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Trainees Taste Success in Flavours of Vietnam Final Assessment


It was a night like no other.


On the Hafele rooftop, overlooking Hanoi’s Westlake, KOTO’s Class 35 prepared a five course degustation menu for their final assessment, built around the theme of the Flavours of Vietnam.


Amazing the crowd of KOTO businesses partners, supporters, and staff the students injected the spices of the ethnic minorities from which they came into each dish.


The cocktails, for example, were made with butterfly flowers from the Thai people in Tay Bac and with beans from the H'Mong ethnic minority in Yen Bai.


Mixed by our star bartender trainee Doan, a Nha Trang native, they went down a treat. That said, though he didn’t show it in the slightest, Doan says he did have concerns about how the evening would go.


“During the whole event I was feeling very nervous,” he said.


“But I trusted my teammates to do well and now, looking back, I feel relieved and I feel really comfortable and good about what we did.”


Doan was part of the front of house crew for the event who were all dressed in the traditional outfits of the Black H’Mong people from Sapa.


They, however, could not have achieved their amazing success without the planning team who were almost entirely hands off once the event commenced.

“The biggest lesson I have learned from all this experience is how to listen and empathise,” said Ho Chi Minh City’s, Phuong, who was responsible for the timing and structure of the event.


Along with the rest of the planning team she was forced to wait anxiously for the event to end.


“It was a long event but I was super happy and proud of the work that we’d done. And I was proud of both teams: the planning team and the execution team,” she said.


The food ranged from dried buffalo salad with a dressing made of Du Leaf, a rare delicacy of the H’Mong people in Dien Bien to a chocolate cake served with Bo Phon tea from the Giay people of Yen Bai. The stand out of the evening, however, was the beef tenderloin with a sauce made of Mac Khen seeds, a Vietnamese peppercorn grown in Dien Bien in Vietnam’s North Western region, a specialty of the Black Thai.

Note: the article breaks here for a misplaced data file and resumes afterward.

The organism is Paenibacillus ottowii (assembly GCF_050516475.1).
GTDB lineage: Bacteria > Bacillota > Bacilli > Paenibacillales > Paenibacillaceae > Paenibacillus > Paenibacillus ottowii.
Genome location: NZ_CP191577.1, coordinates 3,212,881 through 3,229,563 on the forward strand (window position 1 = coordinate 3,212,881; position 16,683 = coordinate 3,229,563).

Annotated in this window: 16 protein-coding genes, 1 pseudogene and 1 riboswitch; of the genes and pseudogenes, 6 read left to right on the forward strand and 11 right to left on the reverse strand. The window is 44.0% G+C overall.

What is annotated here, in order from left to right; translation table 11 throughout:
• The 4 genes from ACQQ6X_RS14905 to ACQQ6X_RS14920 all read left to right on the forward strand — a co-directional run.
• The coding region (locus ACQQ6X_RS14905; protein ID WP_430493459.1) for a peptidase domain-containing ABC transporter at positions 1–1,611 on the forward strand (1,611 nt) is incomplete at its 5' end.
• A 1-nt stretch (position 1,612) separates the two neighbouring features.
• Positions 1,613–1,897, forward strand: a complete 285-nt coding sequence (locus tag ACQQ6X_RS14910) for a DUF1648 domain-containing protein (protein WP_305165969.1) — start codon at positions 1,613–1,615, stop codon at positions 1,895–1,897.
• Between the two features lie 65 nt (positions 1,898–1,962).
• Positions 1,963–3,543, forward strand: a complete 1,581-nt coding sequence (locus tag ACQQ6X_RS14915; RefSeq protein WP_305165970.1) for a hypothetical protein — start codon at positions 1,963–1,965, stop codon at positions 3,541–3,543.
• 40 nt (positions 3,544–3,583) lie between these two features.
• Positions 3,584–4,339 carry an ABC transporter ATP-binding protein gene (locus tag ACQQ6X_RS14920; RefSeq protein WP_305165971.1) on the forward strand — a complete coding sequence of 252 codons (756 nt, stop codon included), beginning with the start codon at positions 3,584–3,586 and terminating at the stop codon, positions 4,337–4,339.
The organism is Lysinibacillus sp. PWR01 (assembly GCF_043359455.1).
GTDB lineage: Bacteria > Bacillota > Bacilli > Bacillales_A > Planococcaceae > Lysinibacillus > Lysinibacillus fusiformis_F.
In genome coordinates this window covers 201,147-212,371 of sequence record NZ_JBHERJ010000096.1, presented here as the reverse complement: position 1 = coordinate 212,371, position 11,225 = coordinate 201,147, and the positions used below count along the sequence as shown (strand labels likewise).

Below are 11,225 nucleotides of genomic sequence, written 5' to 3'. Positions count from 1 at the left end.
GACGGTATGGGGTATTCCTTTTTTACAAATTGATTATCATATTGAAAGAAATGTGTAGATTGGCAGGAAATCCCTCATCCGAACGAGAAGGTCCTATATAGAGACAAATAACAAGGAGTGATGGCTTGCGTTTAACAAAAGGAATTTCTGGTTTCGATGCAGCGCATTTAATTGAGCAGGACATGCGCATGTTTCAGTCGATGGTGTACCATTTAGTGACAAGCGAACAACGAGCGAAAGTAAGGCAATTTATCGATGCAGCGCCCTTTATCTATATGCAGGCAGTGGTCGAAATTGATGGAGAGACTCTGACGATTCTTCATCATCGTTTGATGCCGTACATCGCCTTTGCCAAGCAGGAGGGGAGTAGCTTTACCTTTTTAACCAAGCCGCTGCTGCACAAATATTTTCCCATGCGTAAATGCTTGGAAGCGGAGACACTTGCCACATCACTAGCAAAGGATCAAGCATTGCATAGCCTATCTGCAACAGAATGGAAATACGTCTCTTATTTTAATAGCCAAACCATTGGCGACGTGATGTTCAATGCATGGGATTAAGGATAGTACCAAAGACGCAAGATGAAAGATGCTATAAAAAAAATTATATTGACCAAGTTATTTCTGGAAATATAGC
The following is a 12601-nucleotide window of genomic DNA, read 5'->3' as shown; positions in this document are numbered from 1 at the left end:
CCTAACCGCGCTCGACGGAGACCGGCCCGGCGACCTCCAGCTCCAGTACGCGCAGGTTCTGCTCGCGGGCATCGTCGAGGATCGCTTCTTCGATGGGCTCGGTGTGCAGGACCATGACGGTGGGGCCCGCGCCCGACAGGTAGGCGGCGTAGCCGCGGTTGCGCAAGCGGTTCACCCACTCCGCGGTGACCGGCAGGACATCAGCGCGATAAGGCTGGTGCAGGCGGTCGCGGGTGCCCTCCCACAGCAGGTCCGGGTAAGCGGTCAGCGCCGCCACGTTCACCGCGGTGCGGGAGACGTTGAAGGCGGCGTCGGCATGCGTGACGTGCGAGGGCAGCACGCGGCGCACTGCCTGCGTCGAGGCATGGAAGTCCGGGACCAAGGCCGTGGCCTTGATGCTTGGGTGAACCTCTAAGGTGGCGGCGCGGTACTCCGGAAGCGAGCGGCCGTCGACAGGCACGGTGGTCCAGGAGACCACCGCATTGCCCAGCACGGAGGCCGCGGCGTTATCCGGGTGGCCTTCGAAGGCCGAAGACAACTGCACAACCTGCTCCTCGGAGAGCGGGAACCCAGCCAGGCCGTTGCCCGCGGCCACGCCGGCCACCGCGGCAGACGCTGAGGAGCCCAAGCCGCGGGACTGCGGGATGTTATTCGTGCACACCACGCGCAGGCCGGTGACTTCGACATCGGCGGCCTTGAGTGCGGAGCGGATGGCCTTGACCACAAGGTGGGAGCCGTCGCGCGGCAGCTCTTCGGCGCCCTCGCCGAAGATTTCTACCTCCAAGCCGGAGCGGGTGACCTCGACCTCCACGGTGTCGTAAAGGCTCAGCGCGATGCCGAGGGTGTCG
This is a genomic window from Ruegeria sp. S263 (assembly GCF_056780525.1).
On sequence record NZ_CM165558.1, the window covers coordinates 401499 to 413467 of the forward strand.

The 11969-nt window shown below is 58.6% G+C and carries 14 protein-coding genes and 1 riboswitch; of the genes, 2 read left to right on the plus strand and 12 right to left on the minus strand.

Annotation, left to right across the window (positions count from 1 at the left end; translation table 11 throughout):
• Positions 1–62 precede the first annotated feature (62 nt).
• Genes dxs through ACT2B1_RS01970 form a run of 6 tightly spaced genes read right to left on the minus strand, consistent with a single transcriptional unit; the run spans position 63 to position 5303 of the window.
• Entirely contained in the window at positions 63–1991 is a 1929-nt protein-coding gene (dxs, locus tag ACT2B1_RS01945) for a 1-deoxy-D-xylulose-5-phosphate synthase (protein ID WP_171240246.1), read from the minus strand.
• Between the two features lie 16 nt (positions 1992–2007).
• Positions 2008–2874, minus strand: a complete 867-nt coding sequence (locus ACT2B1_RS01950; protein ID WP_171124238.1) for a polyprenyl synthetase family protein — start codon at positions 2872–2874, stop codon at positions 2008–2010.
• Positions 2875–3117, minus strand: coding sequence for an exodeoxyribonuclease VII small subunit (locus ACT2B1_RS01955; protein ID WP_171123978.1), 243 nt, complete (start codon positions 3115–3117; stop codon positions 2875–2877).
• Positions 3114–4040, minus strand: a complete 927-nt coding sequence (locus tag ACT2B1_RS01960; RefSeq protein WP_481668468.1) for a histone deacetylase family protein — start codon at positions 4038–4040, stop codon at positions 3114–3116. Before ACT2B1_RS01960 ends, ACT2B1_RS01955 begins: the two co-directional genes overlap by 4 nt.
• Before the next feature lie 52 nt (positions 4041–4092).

Head Chef, Hung, from Yen Bai, said it was challenging but well worth it in the end.


“The biggest challenge as head chef was that I had to take care of everyone. I had to lead other people while also helping to prepare all of the food and I also had to hear all the feedback and react to the feedback and it was really hard to balance.”


“It was a lot of work and I was very stressed out at the time. It was an exhausting day, but after finishing all the work and getting all the feedback I felt so relieved and happy and proud of what we did on that night. “


The evening was capped with speeches by two stand out trainees - Ngoc from Lai Chau and A’Giang from Lao Cai whose speech was made in Mong, the native language of his H’Mong people.


“It was super emotional to here A’Giang speaking in his mother tongue. I got chills,” said Phuong.


She wasn’t the only one. Tears flowed freely from trainees and staff alike.


Finally a musical performance by well known entertainer Edward Duong Nguyen rounded out the evening for guests.


The trainees, however, went on to get feedback and their final grade.


They all passed, of course, with flying colours.


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To help more young people like Doan, Phuong, and Hung gain vocational training skills and go on to have fulfilling and rewarding careers in hospitality, please consider donating to the KOTO training program.


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